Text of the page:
The Last Word – item about high-achieving student – presenter made disparaging comment – unfair
Standard 6 – comment about adolescence rather than the featured student – no uphold
This headnote does not form part of the decision.
 An item about a high-achieving 13-year-old boy in the United States was broadcast on The Last Word on TV One at 10.30pm on 10 June 2003. At the item’s conclusion, the presenter made a comment about what she saw as the young man’s sense of self-satisfaction.
 Frank Rogers complained to Television New Zealand Ltd, the broadcaster, that the presenter’s disparaging comment was unfair and could invite bullying against the studious and clever.
 In response, TVNZ stressed the style of the programme and the presenter’s well-known disdain for hypocrisy. As it regarded the comment as humorous, TVNZ did not uphold the complaint.
 Dissatisfied with TVNZ’s decision, Mr Rogers referred the complaint to the Broadcasting Standards Authority under s.8(1)(a) of the Broadcasting Act 1989.
For the reasons below, the Authority declines to uphold the complaint.
 The members of the Authority have viewed a video of the programme complained about and have read the correspondence which is listed in the Appendix. The Authority determines the complaint without a formal hearing.
 TVNZ described The Last Word, broadcast at 10.30pm each weekday, as
[A] late night miscellany combining chat and satire, built around topical issues, woven together in the idiosyncratic personality of the host, Pam Corkery.
 An item about a high-achieving 13-year-old American youth was screened on The Last Word on 10 June. He displayed considerable academic success and the item revealed that he had a high opinion of his present worth and future importance. At the conclusion of the item, the presenter commented:
Hasn’t he got "kick me" written all over his forehead? Wait till he discovers wine, women and song ...
 Frank Rogers complained to TVNZ about the presenter’s comment, which he did not accept as light-hearted. Rather, he wrote:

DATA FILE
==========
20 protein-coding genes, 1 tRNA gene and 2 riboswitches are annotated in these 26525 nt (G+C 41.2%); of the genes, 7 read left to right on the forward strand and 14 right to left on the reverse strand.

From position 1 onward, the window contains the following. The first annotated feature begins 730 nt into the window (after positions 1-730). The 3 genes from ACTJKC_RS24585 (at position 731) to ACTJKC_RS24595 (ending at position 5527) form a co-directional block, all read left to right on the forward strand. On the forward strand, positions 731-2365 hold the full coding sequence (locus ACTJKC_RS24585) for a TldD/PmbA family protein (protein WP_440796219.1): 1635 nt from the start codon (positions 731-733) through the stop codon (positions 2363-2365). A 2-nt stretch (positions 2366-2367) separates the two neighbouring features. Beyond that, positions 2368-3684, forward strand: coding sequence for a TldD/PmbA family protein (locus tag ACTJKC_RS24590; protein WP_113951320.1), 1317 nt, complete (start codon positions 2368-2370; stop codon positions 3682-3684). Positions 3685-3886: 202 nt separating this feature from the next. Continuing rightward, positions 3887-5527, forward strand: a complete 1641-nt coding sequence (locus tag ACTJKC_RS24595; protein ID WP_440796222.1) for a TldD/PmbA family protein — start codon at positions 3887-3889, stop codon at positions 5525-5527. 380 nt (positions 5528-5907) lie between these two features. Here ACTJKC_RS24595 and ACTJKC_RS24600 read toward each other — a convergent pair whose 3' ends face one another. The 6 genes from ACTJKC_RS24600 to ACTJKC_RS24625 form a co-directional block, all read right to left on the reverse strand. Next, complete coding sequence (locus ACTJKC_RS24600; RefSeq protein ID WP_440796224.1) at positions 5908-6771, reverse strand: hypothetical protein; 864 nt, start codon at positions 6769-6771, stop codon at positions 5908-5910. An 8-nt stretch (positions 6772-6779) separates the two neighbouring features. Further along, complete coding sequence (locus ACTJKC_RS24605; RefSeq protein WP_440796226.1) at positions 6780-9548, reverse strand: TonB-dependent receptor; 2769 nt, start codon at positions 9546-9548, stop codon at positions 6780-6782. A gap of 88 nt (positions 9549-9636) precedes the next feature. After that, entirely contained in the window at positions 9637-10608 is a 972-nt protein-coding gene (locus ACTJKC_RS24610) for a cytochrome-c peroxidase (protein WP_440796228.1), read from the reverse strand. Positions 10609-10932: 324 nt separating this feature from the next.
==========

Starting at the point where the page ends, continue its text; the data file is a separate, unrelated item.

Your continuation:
It was the spontaneous reaction of a person of modest intelligence against a high performer’s successes, an expression of disgust. In the present climate of concerns about bullying in schools this was an invitation to others of like mind to follow her injunction against the studious and clever, and was quite irresponsible and unnecessary.
 In view of the matters raised, TVNZ assessed the complaint under Standard 6 of the Free-to-Air Television Code of Broadcasting Practice. It reads:
Standard 6 Fairness
In the preparation and presentation of programmes, broadcasters are required to deal justly and fairly with any person or organisation taking part or referred to.
 After explaining the style of the programme The Last Word and the style of the presenter who had made the comment to which Mr Rogers objected, TVNZ added that the presenter’s aim was to send "viewers to bed with smiles upon their faces".
 TVNZ also contended the American reporter had also shown some cynicism with the youth’s expressed intention "to improve society". It argued that the item could be seen as inspirational or one which showed the young man’s sense of self-satisfaction.
 In declining to uphold the complaint that the presenter’s comment was unfair, TVNZ said many viewers could well share the presenter’s reservations about the young man’s "inflated views about his own work", adding:
Viewers were reminded in a humorous way that, whatever the young man’s academic triumphs might have been thus far, he was still to reach puberty – with all the emotional challenges that would bring.
 Describing TVNZ’s response as "unsatisfactory, if not frivolous", Mr Rogers referred his complaint to the Authority for investigation and review.
 TVNZ contended that the key to the complaint was to recognise the distinctive nature of the programme and the presenter’s style.
 In response, Mr Rogers reiterated his complaint that the presenter’s comment was irresponsible and snide.
 The Authority accepts that the presenter’s remark included an aspect of cynicism. While the remark was robust and involved a caustic tinge, the Authority did not consider that it disparaged the gifted young man’s achievements. The presenter noted that the young man had yet to pass through adolescence, and the stresses that growing-up could involve.
 As it is of the view that the presenter’s remark more reflected her cynical views about adolescence rather than a comment about the young man featured, the Authority considers that the item did not treat him unfairly. Accordingly, it declines to uphold the complaint.
 The Authority observes that to find a breach of broadcasting standards on this occasion would be to interpret the Broadcasting Act 1989 in such a way as to limit freedom of expression in a manner which is not reasonable or demonstrably justifiable in a free and democratic society (s.5 of the New Zealand Bill of Rights Act 1990). As required by s.6 of the New Zealand Bill of Rights Act, the Authority adopts an interpretation of the relevant standards which it considers is consistent with and gives full weight to the provisions of the New Zealand Bill of Rights Act.
For the above reasons the Authority declines to uphold the complaint.
Signed for and on behalf of the Authority
18 September 2003
The following correspondence was received and considered by the Authority when it determined this complaint: